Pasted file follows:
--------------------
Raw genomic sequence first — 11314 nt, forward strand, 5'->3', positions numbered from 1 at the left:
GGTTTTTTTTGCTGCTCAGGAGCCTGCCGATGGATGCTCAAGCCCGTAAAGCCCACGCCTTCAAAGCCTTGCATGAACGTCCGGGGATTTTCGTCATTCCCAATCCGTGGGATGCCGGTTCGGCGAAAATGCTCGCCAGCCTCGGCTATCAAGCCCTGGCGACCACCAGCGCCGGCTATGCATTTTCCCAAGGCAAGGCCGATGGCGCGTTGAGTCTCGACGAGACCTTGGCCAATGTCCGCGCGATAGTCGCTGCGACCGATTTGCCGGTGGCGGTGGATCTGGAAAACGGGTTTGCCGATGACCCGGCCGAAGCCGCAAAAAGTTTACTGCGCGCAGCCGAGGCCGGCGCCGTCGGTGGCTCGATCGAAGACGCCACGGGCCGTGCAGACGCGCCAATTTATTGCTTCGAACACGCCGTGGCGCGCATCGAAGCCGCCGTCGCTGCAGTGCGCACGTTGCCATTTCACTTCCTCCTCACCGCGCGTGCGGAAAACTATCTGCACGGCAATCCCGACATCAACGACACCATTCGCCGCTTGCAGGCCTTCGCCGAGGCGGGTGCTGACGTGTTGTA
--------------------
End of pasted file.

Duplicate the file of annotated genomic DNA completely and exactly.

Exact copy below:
Raw genomic sequence first — 11314 nt, forward strand, 5'->3', positions numbered from 1 at the left:
GGTTTTTTTTGCTGCTCAGGAGCCTGCCGATGGATGCTCAAGCCCGTAAAGCCCACGCCTTCAAAGCCTTGCATGAACGTCCGGGGATTTTCGTCATTCCCAATCCGTGGGATGCCGGTTCGGCGAAAATGCTCGCCAGCCTCGGCTATCAAGCCCTGGCGACCACCAGCGCCGGCTATGCATTTTCCCAAGGCAAGGCCGATGGCGCGTTGAGTCTCGACGAGACCTTGGCCAATGTCCGCGCGATAGTCGCTGCGACCGATTTGCCGGTGGCGGTGGATCTGGAAAACGGGTTTGCCGATGACCCGGCCGAAGCCGCAAAAAGTTTACTGCGCGCAGCCGAGGCCGGCGCCGTCGGTGGCTCGATCGAAGACGCCACGGGCCGTGCAGACGCGCCAATTTATTGCTTCGAACACGCCGTGGCGCGCATCGAAGCCGCCGTCGCTGCAGTGCGCACGTTGCCATTTCACTTCCTCCTCACCGCGCGTGCGGAAAACTATCTGCACGGCAATCCCGACATCAACGACACCATTCGCCGCTTGCAGGCCTTCGCCGAGGCGGGTGCTGACGTGTTGTA